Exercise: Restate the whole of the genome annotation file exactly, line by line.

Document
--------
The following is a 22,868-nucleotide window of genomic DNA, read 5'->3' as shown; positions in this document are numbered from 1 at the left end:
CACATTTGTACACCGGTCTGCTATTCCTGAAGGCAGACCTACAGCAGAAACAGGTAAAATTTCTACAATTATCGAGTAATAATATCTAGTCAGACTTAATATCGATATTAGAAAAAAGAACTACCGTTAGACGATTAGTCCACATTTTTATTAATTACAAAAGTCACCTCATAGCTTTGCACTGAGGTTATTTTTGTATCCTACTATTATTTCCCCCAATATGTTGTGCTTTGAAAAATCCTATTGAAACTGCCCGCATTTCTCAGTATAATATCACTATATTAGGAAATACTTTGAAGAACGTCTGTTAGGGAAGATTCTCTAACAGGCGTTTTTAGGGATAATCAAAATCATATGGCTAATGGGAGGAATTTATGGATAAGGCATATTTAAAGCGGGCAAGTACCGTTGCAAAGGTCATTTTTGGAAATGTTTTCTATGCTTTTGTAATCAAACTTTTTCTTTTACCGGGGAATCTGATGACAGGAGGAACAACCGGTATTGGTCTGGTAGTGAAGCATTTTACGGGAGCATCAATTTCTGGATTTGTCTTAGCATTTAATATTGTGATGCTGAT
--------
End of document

The following is a 22,868-nucleotide window of genomic DNA, read 5'->3' as shown; positions in this document are numbered from 1 at the left end:
CACATTTGTACACCGGTCTGCTATTCCTGAAGGCAGACCTACAGCAGAAACAGGTAAAATTTCTACAATTATCGAGTAATAATATCTAGTCAGACTTAATATCGATATTAGAAAAAAGAACTACCGTTAGACGATTAGTCCACATTTTTATTAATTACAAAAGTCACCTCATAGCTTTGCACTGAGGTTATTTTTGTATCCTACTATTATTTCCCCCAATATGTTGTGCTTTGAAAAATCCTATTGAAACTGCCCGCATTTCTCAGTATAATATCACTATATTAGGAAATACTTTGAAGAACGTCTGTTAGGGAAGATTCTCTAACAGGCGTTTTTAGGGATAATCAAAATCATATGGCTAATGGGAGGAATTTATGGATAAGGCATATTTAAAGCGGGCAAGTACCGTTGCAAAGGTCATTTTTGGAAATGTTTTCTATGCTTTTGTAATCAAACTTTTTCTTTTACCGGGGAATCTGATGACAGGAGGAACAACCGGTATTGGTCTGGTAGTGAAGCATTTTACGGGAGCATCAATTTCTGGATTTGTCTTAGCATTTAATATTGTGATGCTGAT